But here's the deal. If we go with the 20 percent rate, they can deploy their capital back to the United States. To have a competitive tax code system, boy, it's a game-changer for our businesses and their workers.

CAVUTO: Finally, sir -- and I know you have got to go, and I appreciate your patience.


CAVUTO: The other issue was the president saying, find a way to take all the trillions of dollars -- it's hard to put the number -- to quantify that number. Some say $2.5 trillion, some as much as $5 trillion that is held abroad.

Would you attach any litmus test or proviso to bringing that money back home, that companies can't just buy shares back or whatever; they have to commit either to jobs or expanding plants and operations, that sort of thing?

BRADY: Yes, I'm not. And here's why.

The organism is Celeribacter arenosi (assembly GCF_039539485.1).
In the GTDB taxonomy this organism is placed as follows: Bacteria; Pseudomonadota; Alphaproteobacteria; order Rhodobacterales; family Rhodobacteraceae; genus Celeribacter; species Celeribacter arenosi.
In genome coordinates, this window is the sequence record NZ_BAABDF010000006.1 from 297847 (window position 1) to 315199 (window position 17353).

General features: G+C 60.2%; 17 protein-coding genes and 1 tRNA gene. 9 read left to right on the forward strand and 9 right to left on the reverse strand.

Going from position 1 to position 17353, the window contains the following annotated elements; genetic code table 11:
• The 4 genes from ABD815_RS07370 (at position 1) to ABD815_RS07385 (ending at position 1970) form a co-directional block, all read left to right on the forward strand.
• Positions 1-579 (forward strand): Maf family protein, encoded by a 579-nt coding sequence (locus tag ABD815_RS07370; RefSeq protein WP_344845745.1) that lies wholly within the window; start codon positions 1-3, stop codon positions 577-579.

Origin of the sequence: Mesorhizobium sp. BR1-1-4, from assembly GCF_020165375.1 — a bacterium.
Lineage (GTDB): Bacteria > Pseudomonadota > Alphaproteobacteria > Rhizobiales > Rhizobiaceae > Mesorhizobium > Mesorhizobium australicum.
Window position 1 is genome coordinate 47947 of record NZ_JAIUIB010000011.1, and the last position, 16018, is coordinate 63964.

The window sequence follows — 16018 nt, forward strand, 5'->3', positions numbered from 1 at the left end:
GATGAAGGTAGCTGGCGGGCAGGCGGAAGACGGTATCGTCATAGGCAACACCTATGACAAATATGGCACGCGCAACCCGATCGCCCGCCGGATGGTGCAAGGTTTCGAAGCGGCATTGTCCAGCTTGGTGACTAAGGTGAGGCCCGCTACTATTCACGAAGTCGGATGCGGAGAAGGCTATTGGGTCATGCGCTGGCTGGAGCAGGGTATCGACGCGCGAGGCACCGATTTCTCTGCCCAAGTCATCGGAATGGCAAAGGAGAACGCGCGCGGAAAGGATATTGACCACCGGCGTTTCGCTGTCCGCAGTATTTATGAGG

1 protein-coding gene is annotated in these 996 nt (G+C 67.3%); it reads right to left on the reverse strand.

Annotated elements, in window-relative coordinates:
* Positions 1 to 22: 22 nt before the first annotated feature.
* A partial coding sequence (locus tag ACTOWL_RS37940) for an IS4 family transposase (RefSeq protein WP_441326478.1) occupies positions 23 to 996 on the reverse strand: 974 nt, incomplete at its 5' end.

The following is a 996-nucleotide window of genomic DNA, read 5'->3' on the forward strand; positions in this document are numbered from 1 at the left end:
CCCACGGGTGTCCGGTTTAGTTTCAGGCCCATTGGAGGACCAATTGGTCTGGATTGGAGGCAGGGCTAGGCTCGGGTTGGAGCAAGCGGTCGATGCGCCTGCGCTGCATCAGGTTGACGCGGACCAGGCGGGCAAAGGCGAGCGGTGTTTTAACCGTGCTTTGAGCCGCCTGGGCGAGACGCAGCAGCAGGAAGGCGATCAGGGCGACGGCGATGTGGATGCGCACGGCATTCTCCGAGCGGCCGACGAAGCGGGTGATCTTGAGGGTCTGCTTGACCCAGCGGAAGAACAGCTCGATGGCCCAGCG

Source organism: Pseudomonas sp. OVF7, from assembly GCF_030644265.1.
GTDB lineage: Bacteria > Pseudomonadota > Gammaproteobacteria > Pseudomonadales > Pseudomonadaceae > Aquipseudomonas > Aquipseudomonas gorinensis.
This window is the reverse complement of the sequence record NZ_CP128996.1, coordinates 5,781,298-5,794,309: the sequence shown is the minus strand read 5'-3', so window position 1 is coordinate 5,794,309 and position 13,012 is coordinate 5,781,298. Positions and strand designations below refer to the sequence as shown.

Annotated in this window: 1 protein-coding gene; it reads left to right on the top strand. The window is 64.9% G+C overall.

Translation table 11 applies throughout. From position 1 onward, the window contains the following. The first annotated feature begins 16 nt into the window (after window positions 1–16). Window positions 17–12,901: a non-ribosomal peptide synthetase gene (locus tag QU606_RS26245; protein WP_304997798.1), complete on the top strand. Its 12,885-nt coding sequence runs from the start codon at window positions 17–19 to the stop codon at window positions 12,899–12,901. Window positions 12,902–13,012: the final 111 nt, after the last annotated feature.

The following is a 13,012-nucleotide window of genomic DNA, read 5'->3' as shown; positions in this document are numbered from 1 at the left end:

No one has yet convinced me a dollar stranded overseas is better than a dollar brought back home here to America for any reasons. So, if a company needs it, whether it's to do research, buy another business in America, grow jobs or try to become more financially strong, that is good for the United States.

CAVUTO: So, you think we could get a deal by the end of the year, or is that kind of wishful thinking?

BRADY: So, that's what we're focused on, this timetable. So, the next key question is getting a budget signed, sealed and delivered. And that's our next challenge.

CAVUTO: That's the first thing, right?


CAVUTO: You have to have a budget. That's your blueprint to move from there, right?

BRADY: Yes. That's it.

CAVUTO: OK, and retroactive, the idea that they would -- these tax cuts would be retroactive to the beginning of the year, too late for that?

BRADY: Yes, so, too late, to be determined. Going to be part of the discussions.

CAVUTO: Kevin Brady, I want to thank you very, very much, the man who runs the House Ways and Means Committee.

BRADY: Thanks, Neil.

CAVUTO: They put all this together. He specifically was putting this together when it wasn't cool. All right.